Pope Francis made his first visit as pontiff to a synagogue on Sunday, where, in a reference to Islamist attacks, he condemned violence in the name of religion.
Amid chanting of psalms in Hebrew and speeches underscoring the remarkable advances in Catholic-Jewish relations in the past 50 years, Francis became the third pontiff to visit Rome's main synagogue, after popes John Paul and Benedict.
The temple is just across the Tiber River from the Vatican, and is rich with symbolism of the past persecution of Jews, who for nearly 300 years until the mid-19th century were forced to live in the adjoining quarter still known as The Ghetto and make compulsory payments to the popes.
Security was exceptionally tight in the area, with even journalists going through three separate checks in the space of less than 100 metres. Anti-terror police patrolled both sides of the riverbank, which was closed to the public.
"The violence of man against man is in contradiction with any religion worthy of this name, in particular the three great monotheistic religions (Judaism, Christianity and Islam)," he said in what appeared to be a reference to attacks by Islamist militants.
"Conflicts, wars, violence and injustices open deep wounds in humanity that call on us to strengthen or commitment to peace and justice," he said. "Neither violence nor death will ever have the last word before God."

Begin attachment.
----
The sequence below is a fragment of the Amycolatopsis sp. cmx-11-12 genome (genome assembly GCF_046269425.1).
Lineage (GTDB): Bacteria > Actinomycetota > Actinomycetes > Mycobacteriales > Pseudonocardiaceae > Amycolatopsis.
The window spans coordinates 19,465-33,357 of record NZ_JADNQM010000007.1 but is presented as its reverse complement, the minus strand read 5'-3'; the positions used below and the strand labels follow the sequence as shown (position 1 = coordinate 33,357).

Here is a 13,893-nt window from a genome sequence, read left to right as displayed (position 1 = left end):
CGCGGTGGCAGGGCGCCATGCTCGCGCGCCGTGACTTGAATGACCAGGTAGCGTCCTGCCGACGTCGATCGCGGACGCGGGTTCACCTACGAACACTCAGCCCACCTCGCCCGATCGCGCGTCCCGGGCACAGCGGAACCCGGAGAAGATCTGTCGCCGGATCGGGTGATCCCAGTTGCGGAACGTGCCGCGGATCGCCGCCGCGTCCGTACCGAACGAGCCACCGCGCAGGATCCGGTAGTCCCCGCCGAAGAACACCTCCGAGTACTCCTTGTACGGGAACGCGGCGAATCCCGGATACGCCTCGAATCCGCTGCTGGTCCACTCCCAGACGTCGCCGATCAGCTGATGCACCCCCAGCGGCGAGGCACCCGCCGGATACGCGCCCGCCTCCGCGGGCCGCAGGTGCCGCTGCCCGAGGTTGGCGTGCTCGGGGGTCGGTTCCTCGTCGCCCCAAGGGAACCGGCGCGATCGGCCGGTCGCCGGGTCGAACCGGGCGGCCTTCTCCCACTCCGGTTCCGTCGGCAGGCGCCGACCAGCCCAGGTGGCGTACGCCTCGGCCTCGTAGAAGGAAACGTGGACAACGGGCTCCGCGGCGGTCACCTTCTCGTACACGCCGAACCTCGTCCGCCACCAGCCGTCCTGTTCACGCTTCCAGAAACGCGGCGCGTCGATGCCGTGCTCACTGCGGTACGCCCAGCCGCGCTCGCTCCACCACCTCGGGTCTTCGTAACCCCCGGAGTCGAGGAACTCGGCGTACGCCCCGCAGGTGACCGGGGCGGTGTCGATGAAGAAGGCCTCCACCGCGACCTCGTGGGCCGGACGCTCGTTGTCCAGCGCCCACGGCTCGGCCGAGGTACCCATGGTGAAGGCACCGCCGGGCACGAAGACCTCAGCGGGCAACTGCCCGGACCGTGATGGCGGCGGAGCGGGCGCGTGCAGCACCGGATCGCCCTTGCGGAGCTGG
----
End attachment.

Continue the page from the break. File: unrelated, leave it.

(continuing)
The Jewish leaders who addressed him were more specific in their condemnation of Islamist violence.
"Faith does not generate hatred. Faith does not shed blood. Faith calls for dialogue," Ruth Dureghello, president of Rome's Jewish community, said in her address to the pope.
"Our hope is that this message will reach the many Muslim people who share with us the responsibility to improve the world in which we live. We can make it together," she said.
Rome's chief rabbi, Riccardo Di Segni, condemned violence "justified by fanatic visions inspired by religion".
Yahya Pallavicini, an Italian Islamic leader involved in inter-faith dialogue, attended the ceremony and the pope warmly greeted him.
A handful of Italian survivors of the Nazi death camps sat in the front row and Francis appeared moved when they were mentioned, rising with the congregation in a standing ovation.
"Their tears should never be forgotten," Francis said.
"The Shoah teaches us that we need the maximum vigilance in order to intervene quickly in defence of human dignity and peace," Francis said, using the Hebrew term for the Holocaust.
The revolution in Catholic-Jewish relations began 50 years ago with when a document by the 1962-1965 Second Vatican Council repudiated the concept of collective Jewish guilt for the death of Jesus and called for inter-religious dialogue.
Under the late Pope John Paul, the first pontiff to visit a synagogue, the Vatican established diplomatic relations with Israel.
Last month the Vatican issued a major document saying Catholics should not try to convert Jews.
On Sunday Francis called for the "rediscovery of the Jewish roots of Christianity" and repeated an appeal for Catholic to "say 'no' to every form of anti-Semitism".
"Jews and Christians must, therefore, feel like brothers united by the same God and by a rich common spiritual heritage," he said.